The “Slightly Snow White” Dirndl Bodice, Skirt, & Apron
⁃ Fabric: bodice is leftover yellow linen from upholstery days, blue apron fabric is cotton trachten fabric, and skirt is broadcloth
⁃ Pattern: bodice is Burda’s Bodice #118, apron is self-drafted, skirt is self-drafted
⁃ Year: 2011
⁃ Notions: bodice – white floral trim, hook/eye closures, apron- none, skirt – zipper
⁃ Time to complete: spare bits of time since August
⁃ First worn: this week around the house
⁃ Wear again? maybe parts of it… dunno about all three together
⁃ Total price: 20 EUR (apron fabric 8EUR, blue skirt broadcloth 12EUR)
It’s been a marathon of design and illustration projects since the end of August, and I’m glad to be back. Believe it or not, August is when I started this gambit thinking I’d have a dirndl in time for this year’s Oktoberfest! Oh well. A bit about dirndls and Oktoberfest…
Munich, where I currently reside, is where Oktoberfest originated in order to celebrate a royal wedding back in 1810. As was stated in the comments section of Tempest’s Dirndl project, dirndls and Trachten (traditional costumes) are worn year round for special occasions (weddings, dinners, nights out) here in Bavaria, but they are seen most often during Oktoberfest which is from mid-September to early October. This being my fourth Oktoberfest, I wanted to make my own dirndl, and was so close to finishing the bodice when a flood of projects came in – yay work! – to the detriment of my sewing habit.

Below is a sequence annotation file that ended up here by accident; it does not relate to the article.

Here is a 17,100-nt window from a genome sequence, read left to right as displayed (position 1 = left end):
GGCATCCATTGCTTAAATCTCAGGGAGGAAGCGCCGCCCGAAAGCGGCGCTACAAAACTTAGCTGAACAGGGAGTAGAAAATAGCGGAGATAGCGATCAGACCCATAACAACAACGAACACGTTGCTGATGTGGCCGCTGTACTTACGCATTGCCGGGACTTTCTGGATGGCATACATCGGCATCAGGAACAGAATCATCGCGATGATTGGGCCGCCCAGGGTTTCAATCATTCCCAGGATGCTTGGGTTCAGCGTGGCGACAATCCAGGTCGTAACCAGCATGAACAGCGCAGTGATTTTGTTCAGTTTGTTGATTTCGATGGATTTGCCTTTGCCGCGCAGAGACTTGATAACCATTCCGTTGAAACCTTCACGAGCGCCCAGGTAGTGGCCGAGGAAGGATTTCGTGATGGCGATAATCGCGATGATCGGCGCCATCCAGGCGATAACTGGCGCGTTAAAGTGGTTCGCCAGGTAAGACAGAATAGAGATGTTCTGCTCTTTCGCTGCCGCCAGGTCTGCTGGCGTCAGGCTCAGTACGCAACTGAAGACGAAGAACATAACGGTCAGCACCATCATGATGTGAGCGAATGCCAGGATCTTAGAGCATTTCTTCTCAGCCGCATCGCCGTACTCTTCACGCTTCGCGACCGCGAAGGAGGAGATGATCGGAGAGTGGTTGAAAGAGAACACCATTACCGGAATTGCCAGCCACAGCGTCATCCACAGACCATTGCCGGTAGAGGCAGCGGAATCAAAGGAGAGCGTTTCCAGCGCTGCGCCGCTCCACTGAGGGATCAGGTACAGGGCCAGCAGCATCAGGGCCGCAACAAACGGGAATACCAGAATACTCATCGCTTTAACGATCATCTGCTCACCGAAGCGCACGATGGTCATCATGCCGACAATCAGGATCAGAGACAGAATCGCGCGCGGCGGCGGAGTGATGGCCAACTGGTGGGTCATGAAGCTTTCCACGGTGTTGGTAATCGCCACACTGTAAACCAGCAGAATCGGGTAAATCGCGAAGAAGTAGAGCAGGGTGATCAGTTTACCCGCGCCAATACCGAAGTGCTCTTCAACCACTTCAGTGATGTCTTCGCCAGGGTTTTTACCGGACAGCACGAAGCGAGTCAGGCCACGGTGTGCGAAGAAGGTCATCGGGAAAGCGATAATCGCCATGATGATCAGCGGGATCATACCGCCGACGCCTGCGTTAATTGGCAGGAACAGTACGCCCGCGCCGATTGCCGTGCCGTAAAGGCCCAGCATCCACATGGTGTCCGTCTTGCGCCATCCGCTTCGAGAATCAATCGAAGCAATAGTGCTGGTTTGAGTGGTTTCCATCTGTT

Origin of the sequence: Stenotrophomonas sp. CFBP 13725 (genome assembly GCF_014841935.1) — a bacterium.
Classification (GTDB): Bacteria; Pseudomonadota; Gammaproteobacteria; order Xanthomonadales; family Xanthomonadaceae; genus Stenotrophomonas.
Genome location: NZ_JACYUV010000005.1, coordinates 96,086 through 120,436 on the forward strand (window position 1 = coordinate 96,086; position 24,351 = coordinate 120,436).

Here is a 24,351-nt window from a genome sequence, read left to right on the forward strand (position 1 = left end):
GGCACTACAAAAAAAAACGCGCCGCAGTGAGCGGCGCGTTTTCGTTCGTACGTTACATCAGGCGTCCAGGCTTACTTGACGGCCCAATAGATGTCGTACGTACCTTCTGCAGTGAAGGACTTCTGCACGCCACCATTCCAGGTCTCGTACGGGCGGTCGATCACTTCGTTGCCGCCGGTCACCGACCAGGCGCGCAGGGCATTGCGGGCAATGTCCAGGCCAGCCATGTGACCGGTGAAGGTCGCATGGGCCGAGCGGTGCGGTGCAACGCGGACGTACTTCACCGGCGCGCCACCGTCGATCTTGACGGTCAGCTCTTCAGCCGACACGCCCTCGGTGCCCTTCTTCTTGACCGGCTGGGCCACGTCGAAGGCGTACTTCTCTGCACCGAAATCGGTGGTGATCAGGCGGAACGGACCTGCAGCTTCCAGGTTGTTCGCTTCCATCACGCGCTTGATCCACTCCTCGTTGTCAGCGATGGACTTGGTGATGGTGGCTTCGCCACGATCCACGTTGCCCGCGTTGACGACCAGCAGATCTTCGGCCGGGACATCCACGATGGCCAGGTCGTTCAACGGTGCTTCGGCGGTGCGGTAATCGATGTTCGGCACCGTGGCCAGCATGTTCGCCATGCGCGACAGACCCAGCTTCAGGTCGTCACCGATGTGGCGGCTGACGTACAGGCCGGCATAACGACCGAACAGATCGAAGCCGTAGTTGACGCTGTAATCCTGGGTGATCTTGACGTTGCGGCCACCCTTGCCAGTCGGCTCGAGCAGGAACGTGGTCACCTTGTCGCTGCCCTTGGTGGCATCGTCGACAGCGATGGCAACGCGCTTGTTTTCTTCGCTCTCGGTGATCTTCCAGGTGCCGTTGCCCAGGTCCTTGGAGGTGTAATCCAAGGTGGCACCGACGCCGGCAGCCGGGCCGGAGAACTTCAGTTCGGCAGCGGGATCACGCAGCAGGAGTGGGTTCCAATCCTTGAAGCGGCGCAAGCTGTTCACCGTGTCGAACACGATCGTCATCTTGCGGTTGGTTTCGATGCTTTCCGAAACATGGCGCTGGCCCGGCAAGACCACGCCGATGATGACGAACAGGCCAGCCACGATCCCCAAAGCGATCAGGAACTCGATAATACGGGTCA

Now that things are settled down again, I finished all three outer elements of the dirndl. But, this was not before a friend of mine came over while the yellow bodice and skirt fabric lay on my sewing table, still unfinished, and pointed out it looked like Snow White’s outfit. Sure enough, I looked it up and it’s a reverse of Disney’s version of Snow White with her blue dirndl-like outfit and yellow skirt. That was definitely not what I was originally going for, but now I can’t undo this association. Maybe it’ll make a nice Halloween option next year?
I’m wishing…. (singing in impossible falsetto) I’m wishing… for a dirndl I loooove…
Tiny tip about bow-locations (dirndlschürze binden) on dirndl-aprons during Oktoberfest…
- Wearing the dirndlschürze bow on the right signifies that you’re married/engaged/not looking.
- Wearing the apron bow on the left means you’re single and available.
- Wearing it on the back tells the world you’re a widow.
- And, wearing it on the front… a waitress? virgin? of loose lady? Not sure.